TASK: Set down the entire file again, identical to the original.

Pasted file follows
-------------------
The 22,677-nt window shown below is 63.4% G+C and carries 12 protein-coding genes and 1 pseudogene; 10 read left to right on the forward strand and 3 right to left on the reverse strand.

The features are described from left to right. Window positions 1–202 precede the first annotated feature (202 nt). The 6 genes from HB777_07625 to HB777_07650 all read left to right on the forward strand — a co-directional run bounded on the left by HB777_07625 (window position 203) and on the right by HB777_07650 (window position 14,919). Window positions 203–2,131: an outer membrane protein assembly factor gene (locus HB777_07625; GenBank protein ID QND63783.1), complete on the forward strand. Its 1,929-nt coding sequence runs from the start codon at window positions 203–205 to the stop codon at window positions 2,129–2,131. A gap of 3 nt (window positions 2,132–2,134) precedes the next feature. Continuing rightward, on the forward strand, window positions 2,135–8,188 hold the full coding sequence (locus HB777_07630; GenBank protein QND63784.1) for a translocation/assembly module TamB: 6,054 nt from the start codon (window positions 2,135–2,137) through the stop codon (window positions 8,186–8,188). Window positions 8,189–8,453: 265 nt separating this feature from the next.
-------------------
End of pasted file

The 22,677-nt window shown below is 63.4% G+C and carries 12 protein-coding genes and 1 pseudogene; 10 read left to right on the forward strand and 3 right to left on the reverse strand.

The features are described from left to right. Window positions 1–202 precede the first annotated feature (202 nt). The 6 genes from HB777_07625 to HB777_07650 all read left to right on the forward strand — a co-directional run bounded on the left by HB777_07625 (window position 203) and on the right by HB777_07650 (window position 14,919). Window positions 203–2,131: an outer membrane protein assembly factor gene (locus HB777_07625; GenBank protein ID QND63783.1), complete on the forward strand. Its 1,929-nt coding sequence runs from the start codon at window positions 203–205 to the stop codon at window positions 2,129–2,131. A gap of 3 nt (window positions 2,132–2,134) precedes the next feature. Continuing rightward, on the forward strand, window positions 2,135–8,188 hold the full coding sequence (locus HB777_07630; GenBank protein QND63784.1) for a translocation/assembly module TamB: 6,054 nt from the start codon (window positions 2,135–2,137) through the stop codon (window positions 8,186–8,188). Window positions 8,189–8,453: 265 nt separating this feature from the next.